Lucas Boeck
Antimicrobial susceptibility testing is the cornerstone of antibiotic treatments. Yet, active drugs are frequently unsuccessful in vivo and most clinical trials investigating antibiotics fail. So far, bacterial survival strategies, other than drug resistance, have been largely ignored. As such, drug tolerance and persisters, allowing bacterial populations to survive during antibiotic treatments, could fill a gap in antibiotic susceptibility testing. Therefore, it remains critical to establish robust and scalable bacterial viability measures and to define the clinical relevance of bacterial survivors across various bacterial infections...
May 26, 2023: Current Opinion in Microbiology
Bei Shi Lee, Samsher Singh, Kevin Pethe
The approval of the first-in-class antibacterial bedaquiline for tuberculosis marks a breakthrough in antituberculosis drug development. The drug inhibits mycobacterial respiration and represents the validation of a wholly different metabolic process as a druggable target space. In this review, we discuss the advances in the development of mycobacterial respiratory inhibitors, as well as the potential of applying this strategy to other pathogens. The non-fermentative nature of mycobacteria explains their vulnerability to respiration inhibition, and we caution that this strategy may not be equally effective in other organisms...
May 24, 2023: Current Opinion in Microbiology
Teresa Lm Thurston, Sophie Helaine
No abstract text is available yet for this article.
May 24, 2023: Current Opinion in Microbiology
Erin Huiting, Joseph Bondy-Denomy
Due to recent discovery efforts, over 100 immune systems encoded by bacteria that antagonize bacteriophage (phage) replication have been uncovered. These systems employ direct and indirect mechanisms to detect phage infection and activate bacterial immunity. The most well-studied mechanisms are direct detection and activation by phage-associated molecular patterns (PhAMPs), such as phage DNA and RNA sequences, and expressed phage proteins that directly activate abortive infection systems. Phage effectors may also inhibit host processes and, therefore, indirectly activate immunity...
May 11, 2023: Current Opinion in Microbiology
Tori A Boyle, Asma Hatoum-Aslan
A resurgence of interest in the pathways that bacteria use to protect against their viruses (i.e. phages) has led to the discovery of dozens of new antiphage defenses. Given the sheer abundance and diversity of phages - the ever-evolving targets of immunity - it is not surprising that these newly described defenses are also remarkably diverse. However, as their mechanisms slowly come into focus, some common strategies and themes are also beginning to emerge. This review highlights recurring and emerging themes in the mechanisms of innate immunity in bacteria and archaea, with an emphasis on recently described systems that have undergone more thorough mechanistic characterization...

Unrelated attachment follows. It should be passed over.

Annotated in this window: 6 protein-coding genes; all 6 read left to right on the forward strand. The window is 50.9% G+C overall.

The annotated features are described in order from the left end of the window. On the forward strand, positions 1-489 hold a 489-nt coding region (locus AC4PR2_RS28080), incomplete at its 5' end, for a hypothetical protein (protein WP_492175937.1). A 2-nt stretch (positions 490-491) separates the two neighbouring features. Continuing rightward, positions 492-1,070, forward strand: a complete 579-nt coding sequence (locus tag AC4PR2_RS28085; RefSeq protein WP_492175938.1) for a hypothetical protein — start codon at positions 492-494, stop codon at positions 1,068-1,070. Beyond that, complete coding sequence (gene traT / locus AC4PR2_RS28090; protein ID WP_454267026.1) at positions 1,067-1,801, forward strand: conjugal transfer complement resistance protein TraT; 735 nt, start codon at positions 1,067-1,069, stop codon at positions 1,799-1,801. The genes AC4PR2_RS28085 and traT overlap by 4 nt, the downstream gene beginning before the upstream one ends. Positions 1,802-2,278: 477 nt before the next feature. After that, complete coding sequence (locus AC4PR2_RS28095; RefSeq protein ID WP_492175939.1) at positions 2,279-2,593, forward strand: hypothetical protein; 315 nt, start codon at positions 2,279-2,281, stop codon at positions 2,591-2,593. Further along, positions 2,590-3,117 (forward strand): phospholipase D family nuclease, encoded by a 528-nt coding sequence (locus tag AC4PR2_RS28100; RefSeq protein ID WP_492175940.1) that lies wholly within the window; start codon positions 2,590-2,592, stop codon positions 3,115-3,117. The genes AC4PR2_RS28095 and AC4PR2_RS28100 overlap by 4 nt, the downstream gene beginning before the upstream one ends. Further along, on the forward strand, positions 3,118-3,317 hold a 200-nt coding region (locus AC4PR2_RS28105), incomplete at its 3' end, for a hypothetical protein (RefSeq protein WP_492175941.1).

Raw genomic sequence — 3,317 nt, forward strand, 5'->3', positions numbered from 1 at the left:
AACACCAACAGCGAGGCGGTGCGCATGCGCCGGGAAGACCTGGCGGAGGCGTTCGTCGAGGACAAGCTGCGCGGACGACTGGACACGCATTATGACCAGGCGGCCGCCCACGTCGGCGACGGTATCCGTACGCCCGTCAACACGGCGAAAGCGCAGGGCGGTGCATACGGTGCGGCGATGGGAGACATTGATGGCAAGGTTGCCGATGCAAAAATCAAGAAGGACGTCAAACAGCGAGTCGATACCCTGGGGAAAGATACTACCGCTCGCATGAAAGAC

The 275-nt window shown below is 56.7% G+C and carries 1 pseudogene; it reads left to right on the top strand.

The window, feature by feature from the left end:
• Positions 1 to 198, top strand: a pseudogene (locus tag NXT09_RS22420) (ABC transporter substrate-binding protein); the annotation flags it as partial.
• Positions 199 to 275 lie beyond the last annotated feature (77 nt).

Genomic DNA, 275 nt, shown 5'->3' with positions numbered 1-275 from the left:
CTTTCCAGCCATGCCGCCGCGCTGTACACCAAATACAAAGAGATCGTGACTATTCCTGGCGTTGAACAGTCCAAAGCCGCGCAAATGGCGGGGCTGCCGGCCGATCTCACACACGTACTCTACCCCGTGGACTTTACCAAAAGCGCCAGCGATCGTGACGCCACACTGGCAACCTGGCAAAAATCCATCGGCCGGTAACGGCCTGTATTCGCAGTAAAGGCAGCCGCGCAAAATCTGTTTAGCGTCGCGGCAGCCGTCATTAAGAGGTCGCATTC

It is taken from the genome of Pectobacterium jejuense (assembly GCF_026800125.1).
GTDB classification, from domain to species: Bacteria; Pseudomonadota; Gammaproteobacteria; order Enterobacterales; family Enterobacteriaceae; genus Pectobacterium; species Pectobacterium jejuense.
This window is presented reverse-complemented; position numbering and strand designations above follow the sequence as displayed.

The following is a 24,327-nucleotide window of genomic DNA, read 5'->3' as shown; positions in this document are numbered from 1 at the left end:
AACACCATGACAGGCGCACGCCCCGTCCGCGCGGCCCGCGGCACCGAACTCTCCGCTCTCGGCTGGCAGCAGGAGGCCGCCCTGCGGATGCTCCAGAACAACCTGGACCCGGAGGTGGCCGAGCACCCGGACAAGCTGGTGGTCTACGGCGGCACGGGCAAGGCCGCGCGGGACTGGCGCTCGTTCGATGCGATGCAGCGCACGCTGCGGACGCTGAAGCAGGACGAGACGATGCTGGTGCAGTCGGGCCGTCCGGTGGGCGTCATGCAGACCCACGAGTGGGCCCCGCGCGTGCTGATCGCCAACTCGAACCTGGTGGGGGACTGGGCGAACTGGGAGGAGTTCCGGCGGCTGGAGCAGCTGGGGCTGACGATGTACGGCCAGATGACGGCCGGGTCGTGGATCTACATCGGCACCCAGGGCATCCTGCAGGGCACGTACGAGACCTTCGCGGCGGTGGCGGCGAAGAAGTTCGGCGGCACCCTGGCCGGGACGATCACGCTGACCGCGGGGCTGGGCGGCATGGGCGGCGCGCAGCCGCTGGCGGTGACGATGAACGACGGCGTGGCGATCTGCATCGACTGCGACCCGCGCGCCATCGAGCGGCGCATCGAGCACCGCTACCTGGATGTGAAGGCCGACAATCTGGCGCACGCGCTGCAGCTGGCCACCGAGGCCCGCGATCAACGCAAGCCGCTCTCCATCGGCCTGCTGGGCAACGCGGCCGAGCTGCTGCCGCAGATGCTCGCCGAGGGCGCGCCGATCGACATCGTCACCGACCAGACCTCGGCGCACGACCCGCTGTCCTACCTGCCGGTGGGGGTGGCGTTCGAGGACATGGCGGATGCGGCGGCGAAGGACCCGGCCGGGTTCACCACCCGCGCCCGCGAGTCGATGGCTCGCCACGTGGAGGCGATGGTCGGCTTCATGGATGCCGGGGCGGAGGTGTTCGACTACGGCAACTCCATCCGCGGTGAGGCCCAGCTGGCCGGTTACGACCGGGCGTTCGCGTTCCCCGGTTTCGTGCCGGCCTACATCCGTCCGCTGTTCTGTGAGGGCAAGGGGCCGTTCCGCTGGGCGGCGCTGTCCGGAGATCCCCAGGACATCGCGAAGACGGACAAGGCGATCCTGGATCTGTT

May 8, 2023: Current Opinion in Microbiology
Aditya Kamat, Anjana Badrinarayanan
Cells across domains of life have dedicated pathways to sense and respond to DNA damage. These responses are broadly termed as DNA damage responses (DDRs). In bacteria, the best studied DDR is the Save our Soul (SOS) response. More recently, several SOS-independent DDRs have also been discovered. Studies further report diversity in the types of repair proteins present across bacterial species as well as differences in their mechanisms of action. Although the primary function of DDRs is preservation of genome integrity, the diverse organization, conservation, and function of bacterial DDRs raises important questions about how genome error correction mechanisms could influence or be influenced by the genomes that encode them...
May 4, 2023: Current Opinion in Microbiology
Camilla V Pires, Jyotsna Chawla, Caroline Simmons, Justin Gibbons, John H Adams
Fever is a part of the human innate immune response that contributes to limiting microbial growth and development in many infectious diseases. For the parasite Plasmodium falciparum, survival of febrile temperatures is crucial for its successful propagation in human populations as well as a fundamental aspect of malaria pathogenesis. This review discusses recent insights into the biological complexity of the malaria parasite's heat-shock response, which involves many cellular compartments and essential metabolic processes to alleviate oxidative stress and accumulation of damaged and unfolded proteins...
April 30, 2023: Current Opinion in Microbiology
Pramalkumar H Patel, Karen L Maxwell